Yemen: UNHCR Operational Update, 17 September 2020


IDP Response

The Government of Yemen’s (GoY) Executive Unit that coordinates IDP assistance, with partners managed the relocation of 80 displaced families who were evicted from an informal IDP hosting site in Aden. Evictions are a wide spread issue of high concern for the Camp Coordination and Camp Management (CCCM) cluster, led by UNHCR. In the south, most vulnerable displaced families who cannot offer to pay for rent or have no relatives to host them often end up settling in informal sites, in abandoned or unfinished buildings or open spaces. Humanitarian actors are not always able to negotiate with authorities or land owners to allow displaced families to temporary settle in these locations, putting them at risk of eviction. A recent report covering 606,000 individuals in 658 IDP hosting sites reveal that most (86 per cent) of the families live on private land, 12 per cent in public institutions and 2 per cent on land or property of unknown ownership. A majority (87 per cent) live on properties without any tenancy agreement, and one out of three sites in Yemen is facing eviction threats.

Refugee Response

Since March with the onset of the COVID-19 pandemic, over 550 Somali nationals arriving from the areas under the de facto authority (DFA)-controlled territory have been registered in the south. So far, UNHCR has assisted 500 of them with registration and emergency cash to pay for food and accommodation, including 35 during the reporting period. Close to 170 of these new arrivals also received hygiene kits and mosquito nets. New arrivals also underwent a thorough protection assessment to help determine the most appropriate assistance, while also liaising with Médecins Sans Frontières, to refer those affected to trauma centres for additional support.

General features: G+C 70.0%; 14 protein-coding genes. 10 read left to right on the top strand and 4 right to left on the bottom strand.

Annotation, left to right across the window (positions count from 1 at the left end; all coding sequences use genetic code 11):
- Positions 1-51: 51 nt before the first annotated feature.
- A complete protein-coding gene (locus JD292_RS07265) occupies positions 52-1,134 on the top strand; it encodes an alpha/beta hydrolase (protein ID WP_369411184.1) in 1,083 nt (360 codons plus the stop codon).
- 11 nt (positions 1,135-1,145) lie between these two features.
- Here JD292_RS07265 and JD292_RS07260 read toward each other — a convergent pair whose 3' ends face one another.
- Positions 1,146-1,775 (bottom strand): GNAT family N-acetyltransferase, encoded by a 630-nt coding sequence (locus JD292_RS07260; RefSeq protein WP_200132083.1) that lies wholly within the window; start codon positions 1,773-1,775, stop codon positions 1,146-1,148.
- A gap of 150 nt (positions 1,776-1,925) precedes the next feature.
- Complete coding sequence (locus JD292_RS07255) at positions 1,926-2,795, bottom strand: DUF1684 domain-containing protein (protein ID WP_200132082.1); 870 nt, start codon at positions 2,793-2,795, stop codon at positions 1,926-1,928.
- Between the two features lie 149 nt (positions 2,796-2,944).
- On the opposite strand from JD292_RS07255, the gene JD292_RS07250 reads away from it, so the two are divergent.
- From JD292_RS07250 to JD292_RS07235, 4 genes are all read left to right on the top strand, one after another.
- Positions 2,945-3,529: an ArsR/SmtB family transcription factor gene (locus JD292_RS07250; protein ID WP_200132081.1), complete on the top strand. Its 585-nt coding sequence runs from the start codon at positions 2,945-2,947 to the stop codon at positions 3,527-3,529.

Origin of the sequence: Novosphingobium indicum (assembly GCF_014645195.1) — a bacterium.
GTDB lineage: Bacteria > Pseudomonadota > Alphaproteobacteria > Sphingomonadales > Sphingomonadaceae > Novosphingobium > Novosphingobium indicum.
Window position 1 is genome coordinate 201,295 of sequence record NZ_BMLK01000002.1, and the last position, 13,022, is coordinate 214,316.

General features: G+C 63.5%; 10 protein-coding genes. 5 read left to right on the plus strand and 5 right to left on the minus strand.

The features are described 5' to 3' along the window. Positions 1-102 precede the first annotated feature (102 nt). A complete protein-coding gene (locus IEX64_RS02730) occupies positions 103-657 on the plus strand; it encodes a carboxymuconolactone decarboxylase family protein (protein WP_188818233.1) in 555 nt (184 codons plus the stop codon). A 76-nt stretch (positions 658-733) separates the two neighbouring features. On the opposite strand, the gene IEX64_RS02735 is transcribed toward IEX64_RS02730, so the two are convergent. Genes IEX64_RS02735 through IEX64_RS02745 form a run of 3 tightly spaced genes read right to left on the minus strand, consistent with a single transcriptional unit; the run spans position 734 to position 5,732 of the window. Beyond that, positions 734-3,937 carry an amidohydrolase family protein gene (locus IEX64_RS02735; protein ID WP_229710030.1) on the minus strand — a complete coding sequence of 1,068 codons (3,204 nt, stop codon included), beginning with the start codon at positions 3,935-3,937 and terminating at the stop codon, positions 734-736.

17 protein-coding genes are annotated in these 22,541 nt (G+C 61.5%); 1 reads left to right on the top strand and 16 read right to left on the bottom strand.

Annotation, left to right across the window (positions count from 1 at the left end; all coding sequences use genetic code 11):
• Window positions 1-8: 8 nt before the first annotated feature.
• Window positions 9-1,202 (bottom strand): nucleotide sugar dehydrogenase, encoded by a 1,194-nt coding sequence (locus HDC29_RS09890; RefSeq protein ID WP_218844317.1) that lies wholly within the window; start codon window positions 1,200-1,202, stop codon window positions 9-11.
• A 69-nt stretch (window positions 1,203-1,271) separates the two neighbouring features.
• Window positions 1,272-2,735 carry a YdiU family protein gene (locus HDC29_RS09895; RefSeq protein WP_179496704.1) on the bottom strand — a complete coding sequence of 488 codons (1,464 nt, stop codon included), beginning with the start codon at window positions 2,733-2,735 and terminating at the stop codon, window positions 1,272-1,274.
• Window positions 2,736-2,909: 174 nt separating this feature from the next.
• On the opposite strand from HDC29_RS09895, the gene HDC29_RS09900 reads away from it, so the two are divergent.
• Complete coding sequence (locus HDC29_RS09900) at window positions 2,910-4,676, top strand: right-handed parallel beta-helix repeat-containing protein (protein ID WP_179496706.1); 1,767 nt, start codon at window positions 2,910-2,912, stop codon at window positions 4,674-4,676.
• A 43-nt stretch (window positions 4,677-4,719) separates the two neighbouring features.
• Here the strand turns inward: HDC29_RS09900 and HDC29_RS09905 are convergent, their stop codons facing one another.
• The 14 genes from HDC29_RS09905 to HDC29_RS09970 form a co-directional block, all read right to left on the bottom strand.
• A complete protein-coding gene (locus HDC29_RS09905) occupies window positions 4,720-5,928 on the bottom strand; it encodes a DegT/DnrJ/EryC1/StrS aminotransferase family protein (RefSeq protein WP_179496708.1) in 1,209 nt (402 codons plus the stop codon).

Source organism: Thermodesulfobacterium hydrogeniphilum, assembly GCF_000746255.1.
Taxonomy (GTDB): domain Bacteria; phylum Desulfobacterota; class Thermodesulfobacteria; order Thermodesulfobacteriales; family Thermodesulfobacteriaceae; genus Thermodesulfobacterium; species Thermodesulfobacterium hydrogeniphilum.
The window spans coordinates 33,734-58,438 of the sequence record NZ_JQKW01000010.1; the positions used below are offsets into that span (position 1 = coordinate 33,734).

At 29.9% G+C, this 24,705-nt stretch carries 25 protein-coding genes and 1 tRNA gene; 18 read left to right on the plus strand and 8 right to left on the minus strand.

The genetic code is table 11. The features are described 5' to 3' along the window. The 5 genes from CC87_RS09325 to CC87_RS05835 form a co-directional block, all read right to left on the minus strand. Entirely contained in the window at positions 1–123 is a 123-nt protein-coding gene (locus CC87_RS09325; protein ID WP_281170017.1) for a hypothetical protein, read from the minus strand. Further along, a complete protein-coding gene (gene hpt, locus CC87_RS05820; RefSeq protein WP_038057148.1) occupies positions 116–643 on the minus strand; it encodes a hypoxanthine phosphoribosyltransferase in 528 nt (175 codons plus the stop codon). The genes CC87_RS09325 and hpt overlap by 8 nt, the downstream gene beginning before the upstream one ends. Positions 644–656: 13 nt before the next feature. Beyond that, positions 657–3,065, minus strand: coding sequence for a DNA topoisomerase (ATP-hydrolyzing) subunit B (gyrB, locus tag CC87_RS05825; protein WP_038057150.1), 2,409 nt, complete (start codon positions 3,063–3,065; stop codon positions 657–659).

Authorities in Sana’a have not yet released the 2020/2021 school calendar, but the ministerial exams (grades nine and 12) were held on schedule and ended in the first week of September. According to UNHCR plans, around 3,000 refugee children will benefit from UNHCR’s education support once the new academic year commences, particularly with the provision of school kits and uniforms. In the south, the start of the school year has been announced by the GoY. Refugees organised a communityled, two-day-cleaning campaign in the three primary schools in Basateen as a COVID-19 preparedness activity. In Basateen, 7,830 refugees and Yemeni children are expected to attend primary schools this year.